(Photo: Charlie Blackwell-Thompson. Credits: NASA)
Charlie Blackwell-Thompson, a Gaffney native and Clemson graduate, serves as launch director for NASA's Exploration Ground Systems Program, based at NASA's John F. Kennedy Space Center in Florida.
She will oversee the countdown and liftoff of NASA's Space Launch System rocket and Orion spacecraft during its first flight test, called Artemis I, scheduled to blast off Monday, Aug. 29, 2022.
Named to the position in January 2016, Blackwell-Thompson is NASA's first female launch director.
Her role includes leading and managing the launch operations planning and execution for the Exploration Ground Systems program and Exploration Systems Development Division, or ESD.
She also serves as the cross-program lead to the Launch Integration team responsible for integration and coordination of launch operations across the three programs: SLS, Orion and EGS.
In her role as launch director, she manages the development of all launch countdown plans, philosophy, and launch and scrub turnaround procedures and schedules, as well as training approaches.
Prior to being named launch director, Blackwell-Thompson served as the program's Test Management Branch chief. The branch manages test, launch, and recovery operations for EGS and the ESD.
She also served as the chief of Launch and Landing through the retirement of the Space Shuttle Program (SSP), before taking a leadership position within the Ground Processing directorate at Kennedy upon the SSP completion.
During the SSP, Blackwell-Thompson held numerous launch countdown leadership positions. She served as one of three certified NASA test directors for launch of the space shuttles.
In addition, she served as the chief NASA test director from STS-130 until program completion. She also served as the assistant launch director for STS-133 and through numerous tanking tests.
Blackwell-Thompson joined NASA in 2004 as a NASA test director in the Launch and Landing Division. She has been involved with the prelaunch processing operations and launch countdown since Return to Flight.
She is also a qualified tanking test director and served in that position for STS-116, STS-117 and STS-118.
In addition to her shuttle launch countdown duties, she supported the planning efforts for launch operations in the Constellation Program.
Blackwell-Thompson graduated from Clemson University in 1988 with a degree in computer engineering.
She came to Kennedy after graduation in 1988 as a payload flight software engineer for The Boeing Company. She was responsible for the test and checkout of the avionics systems for many payloads, including the Upper Atmosphere Research Satellite (UARS), the Gamma Ray Observatory (GRO), and multiple Tracking and Data Relay Satellite (TDRS) and Spacelab missions.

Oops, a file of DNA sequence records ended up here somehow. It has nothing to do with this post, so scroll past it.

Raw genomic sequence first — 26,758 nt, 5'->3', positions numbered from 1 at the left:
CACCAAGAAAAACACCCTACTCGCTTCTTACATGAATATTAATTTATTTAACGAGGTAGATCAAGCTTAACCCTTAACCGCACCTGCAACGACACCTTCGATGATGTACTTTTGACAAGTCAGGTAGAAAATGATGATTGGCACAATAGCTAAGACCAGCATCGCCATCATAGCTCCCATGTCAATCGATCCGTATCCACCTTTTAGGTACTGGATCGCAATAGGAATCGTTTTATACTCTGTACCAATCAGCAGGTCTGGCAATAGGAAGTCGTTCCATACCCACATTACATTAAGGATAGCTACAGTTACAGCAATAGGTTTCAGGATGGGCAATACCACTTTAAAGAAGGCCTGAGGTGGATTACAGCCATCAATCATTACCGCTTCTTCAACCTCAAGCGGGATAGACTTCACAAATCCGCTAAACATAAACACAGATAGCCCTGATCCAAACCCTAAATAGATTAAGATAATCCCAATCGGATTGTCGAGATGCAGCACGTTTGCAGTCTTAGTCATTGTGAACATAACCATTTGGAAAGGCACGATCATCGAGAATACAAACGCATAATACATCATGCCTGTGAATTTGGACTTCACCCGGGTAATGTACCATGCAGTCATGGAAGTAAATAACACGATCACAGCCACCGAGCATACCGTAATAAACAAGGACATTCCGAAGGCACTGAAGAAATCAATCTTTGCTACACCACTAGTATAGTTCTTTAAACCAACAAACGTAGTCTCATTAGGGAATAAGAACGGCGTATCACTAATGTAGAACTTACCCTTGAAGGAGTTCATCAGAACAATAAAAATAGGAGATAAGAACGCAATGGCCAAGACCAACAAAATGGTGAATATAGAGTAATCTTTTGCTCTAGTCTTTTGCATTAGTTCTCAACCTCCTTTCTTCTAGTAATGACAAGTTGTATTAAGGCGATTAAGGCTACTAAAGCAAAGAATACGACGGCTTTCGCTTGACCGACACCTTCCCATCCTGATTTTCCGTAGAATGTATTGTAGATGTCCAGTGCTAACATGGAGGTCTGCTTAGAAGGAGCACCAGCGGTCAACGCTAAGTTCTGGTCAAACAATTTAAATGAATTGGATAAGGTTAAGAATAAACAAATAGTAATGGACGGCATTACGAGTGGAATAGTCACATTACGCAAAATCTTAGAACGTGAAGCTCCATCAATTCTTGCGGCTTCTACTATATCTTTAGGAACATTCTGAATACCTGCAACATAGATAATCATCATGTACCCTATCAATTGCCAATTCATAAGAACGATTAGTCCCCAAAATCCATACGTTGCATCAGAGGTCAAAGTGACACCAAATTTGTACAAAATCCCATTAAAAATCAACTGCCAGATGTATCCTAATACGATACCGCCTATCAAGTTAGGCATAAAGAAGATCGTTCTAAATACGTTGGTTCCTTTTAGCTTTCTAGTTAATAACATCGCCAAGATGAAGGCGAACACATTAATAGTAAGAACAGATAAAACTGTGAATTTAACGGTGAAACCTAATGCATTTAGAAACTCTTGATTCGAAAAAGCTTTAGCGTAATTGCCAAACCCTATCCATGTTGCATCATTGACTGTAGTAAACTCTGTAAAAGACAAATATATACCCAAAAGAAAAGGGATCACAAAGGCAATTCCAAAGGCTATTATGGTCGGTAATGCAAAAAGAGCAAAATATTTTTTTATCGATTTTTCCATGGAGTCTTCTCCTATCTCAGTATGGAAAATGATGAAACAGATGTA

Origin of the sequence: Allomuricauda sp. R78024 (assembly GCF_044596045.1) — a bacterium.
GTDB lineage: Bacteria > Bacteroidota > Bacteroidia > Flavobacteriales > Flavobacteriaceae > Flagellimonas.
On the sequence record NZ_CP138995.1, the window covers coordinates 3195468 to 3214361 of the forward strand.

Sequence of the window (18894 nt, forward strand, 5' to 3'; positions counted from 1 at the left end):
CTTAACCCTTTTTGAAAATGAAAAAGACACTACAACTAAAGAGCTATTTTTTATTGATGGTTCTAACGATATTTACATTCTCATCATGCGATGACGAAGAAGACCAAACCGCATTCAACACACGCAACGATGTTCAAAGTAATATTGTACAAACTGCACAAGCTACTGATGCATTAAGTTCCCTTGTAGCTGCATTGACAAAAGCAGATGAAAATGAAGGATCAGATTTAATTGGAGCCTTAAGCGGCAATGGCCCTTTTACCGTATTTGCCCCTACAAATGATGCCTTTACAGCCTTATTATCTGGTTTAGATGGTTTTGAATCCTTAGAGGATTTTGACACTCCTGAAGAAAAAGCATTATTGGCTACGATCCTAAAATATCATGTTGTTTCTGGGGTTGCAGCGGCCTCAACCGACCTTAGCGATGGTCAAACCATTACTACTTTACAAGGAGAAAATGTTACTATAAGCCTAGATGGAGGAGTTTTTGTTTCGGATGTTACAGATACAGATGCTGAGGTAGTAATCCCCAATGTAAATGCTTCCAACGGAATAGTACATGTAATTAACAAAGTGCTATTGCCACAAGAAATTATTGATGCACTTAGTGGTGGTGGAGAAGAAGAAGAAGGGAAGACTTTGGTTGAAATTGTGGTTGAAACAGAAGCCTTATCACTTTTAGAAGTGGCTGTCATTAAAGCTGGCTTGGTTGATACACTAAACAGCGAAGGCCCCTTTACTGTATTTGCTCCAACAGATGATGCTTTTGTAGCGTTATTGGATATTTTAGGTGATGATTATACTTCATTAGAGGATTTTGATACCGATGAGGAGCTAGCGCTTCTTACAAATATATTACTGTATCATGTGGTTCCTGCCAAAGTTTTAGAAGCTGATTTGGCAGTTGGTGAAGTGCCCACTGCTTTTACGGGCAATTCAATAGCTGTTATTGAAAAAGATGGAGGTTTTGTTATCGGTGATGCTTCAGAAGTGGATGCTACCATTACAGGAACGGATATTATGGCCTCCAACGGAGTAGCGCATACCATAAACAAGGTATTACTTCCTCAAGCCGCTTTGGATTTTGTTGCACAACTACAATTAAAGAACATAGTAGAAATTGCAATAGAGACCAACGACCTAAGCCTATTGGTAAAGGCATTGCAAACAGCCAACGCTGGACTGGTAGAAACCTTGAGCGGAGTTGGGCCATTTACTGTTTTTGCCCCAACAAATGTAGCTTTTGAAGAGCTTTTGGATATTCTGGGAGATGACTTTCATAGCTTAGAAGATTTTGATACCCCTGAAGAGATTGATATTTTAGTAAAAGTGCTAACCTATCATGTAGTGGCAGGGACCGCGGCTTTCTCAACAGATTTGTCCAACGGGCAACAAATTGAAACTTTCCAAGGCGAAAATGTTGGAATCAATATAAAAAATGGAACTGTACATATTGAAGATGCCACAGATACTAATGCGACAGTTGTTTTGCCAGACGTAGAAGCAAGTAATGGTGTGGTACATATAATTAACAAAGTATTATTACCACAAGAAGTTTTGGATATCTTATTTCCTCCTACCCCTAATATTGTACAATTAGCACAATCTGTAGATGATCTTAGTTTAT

Blackwell-Thompson went on to work as the lead in the Electrical Integration Office, responsible for the electrical systems checkout for payload flight hardware, as well as the integration of that hardware into the shuttle. She served as the lead electrical engineer for multiple Hubble Space Telescope servicing missions, as well as the research double module (RDM) that flew on STS-107.
Prior to coming to the Launch and Landing Division, Blackwell-Thompson served as the ground operations integration lead engineer for the Orbital Space Plane.
Blackwell-Thompson is the holder of multiple patents related to launch vehicle interface standardization concepts, and command and control methods and systems.
She has received numerous awards, including multiple Space Flight Awareness Team Awards, the astronaut's Silver Snoopy for her work on the Hubble Space Telescope, the NASA Exceptional Achievement Medal, the NASA Outstanding Leadership Medal, and the Rotary National Award for Space Achievement Stellar Award.
Blackwell-Thompson graduated from Gaffney High School. She lives in Merritt Island, Florida, with her husband and three children.
Vanessa E. Wyche, another South Carolina native and Clemson graduate, is director of NASA’s Johnson Space Center, home to America’s astronaut corps, Mission Control Center, International Space Station, Orion and Gateway programs and its more than 11,000 civil service and contractor employees.
She is responsible for overseeing a broad range of human spaceflight activities, including development and operation of human spacecraft, commercialization of low-Earth orbit and Johnson’s role in landing the first woman and first person of color on the surface of the Moon.